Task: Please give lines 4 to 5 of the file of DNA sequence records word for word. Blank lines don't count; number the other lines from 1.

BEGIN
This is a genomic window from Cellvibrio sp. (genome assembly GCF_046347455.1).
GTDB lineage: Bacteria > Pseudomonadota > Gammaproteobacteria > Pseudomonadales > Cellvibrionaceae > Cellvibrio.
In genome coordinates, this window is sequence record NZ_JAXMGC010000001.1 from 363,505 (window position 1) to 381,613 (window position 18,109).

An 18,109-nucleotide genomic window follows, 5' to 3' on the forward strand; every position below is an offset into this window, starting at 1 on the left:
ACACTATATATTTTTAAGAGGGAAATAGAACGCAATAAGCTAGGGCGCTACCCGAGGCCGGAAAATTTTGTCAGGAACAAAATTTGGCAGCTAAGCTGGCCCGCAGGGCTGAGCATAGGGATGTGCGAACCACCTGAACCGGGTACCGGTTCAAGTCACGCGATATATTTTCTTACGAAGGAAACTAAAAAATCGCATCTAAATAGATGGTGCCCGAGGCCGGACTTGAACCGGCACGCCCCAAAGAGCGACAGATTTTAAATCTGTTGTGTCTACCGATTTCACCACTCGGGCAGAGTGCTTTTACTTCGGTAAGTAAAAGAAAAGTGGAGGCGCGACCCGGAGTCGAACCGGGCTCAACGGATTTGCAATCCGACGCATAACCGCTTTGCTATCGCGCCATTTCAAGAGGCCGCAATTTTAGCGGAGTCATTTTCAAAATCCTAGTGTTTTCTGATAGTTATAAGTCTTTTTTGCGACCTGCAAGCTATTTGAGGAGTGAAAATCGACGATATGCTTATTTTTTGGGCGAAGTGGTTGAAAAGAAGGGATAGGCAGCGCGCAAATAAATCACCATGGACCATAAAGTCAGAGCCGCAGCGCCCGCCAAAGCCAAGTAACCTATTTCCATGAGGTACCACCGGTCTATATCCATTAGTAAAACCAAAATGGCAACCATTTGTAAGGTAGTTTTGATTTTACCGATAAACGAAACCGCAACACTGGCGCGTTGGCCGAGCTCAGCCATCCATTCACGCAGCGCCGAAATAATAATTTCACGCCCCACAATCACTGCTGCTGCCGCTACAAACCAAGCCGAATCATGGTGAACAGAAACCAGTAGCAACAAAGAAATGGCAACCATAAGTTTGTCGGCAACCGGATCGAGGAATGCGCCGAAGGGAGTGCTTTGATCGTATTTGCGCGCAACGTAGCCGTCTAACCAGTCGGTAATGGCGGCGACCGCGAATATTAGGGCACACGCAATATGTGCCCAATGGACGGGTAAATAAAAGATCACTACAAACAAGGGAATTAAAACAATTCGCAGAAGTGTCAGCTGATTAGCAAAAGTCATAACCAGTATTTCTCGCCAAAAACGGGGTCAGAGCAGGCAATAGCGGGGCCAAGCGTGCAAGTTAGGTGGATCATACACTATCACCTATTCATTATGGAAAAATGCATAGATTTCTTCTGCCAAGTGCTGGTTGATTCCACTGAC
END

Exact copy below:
An 18,109-nucleotide genomic window follows, 5' to 3' on the forward strand; every position below is an offset into this window, starting at 1 on the left:
ACACTATATATTTTTAAGAGGGAAATAGAACGCAATAAGCTAGGGCGCTACCCGAGGCCGGAAAATTTTGTCAGGAACAAAATTTGGCAGCTAAGCTGGCCCGCAGGGCTGAGCATAGGGATGTGCGAACCACCTGAACCGGGTACCGGTTCAAGTCACGCGATATATTTTCTTACGAAGGAAACTAAAAAATCGCATCTAAATAGATGGTGCCCGAGGCCGGACTTGAACCGGCACGCCCCAAAGAGCGACAGATTTTAAATCTGTTGTGTCTACCGATTTCACCACTCGGGCAGAGTGCTTTTACTTCGGTAAGTAAAAGAAAAGTGGAGGCGCGACCCGGAGTCGAACCGGGCTCAACGGATTTGCAATCCGACGCATAACCGCTTTGCTATCGCGCCATTTCAAGAGGCCGCAATTTTAGCGGAGTCATTTTCAAAATCCTAGTGTTTTCTGATAGTTATAAGTCTTTTTTGCGACCTGCAAGCTATTTGAGGAGTGAAAATCGACGATATGCTTATTTTTTGGGCGAAGTGGTTGAAAAGAAGGGATAGGCAGCGCGCAAATAAATCACCATGGACCATAAAGTCAGAGCCGCAGCGCCCGCCAAAGCCAAGTAACCTATTTCCATGAGGTACCACCGGTCTATATCCATTAGTAAAACCAAAATGGCAACCATTTGTAAGGTAGTTTTGATTTTACCGATAAACGAAACCGCAACACTGGCGCGTTGGCCGAGCTCAGCCATCCATTCACGCAGCGCCGAAATAATAATTTCACGCCCCACAATCACTGCTGCTGCCGCTACAAACCAAGCCGAATCATGGTGAACAGAAACCAGTAGCAACAAAGAAATGGCAACCATAAGTTTGTCGGCAACCGGATCGAGGAATGCGCCGAAGGGAGTGCTTTGATCGTATTTGCGCGCAACGTAGCCGTCTAACCAGTCGGTAATGGCGGCGACCGCGAATATTAGGGCACACGCAATATGTGCCCAATGGACGGGTAAATAAAAGATCACTACAAACAAGGGAATTAAAACAATTCGCAGAAGTGTCAGCTGATTAGCAAAAGTCATAACCAGTATTTCTCGCCAAAAACGGGGTCAGAGCAGGCAATAGCGGGGCCAAGCGTGCAAGTTAGGTGGATCATACACTATCACCTATTCATTATGGAAAAATGCATAGATTTCTTCTGCCAAGTGCTGGTTGATTCCACTGAC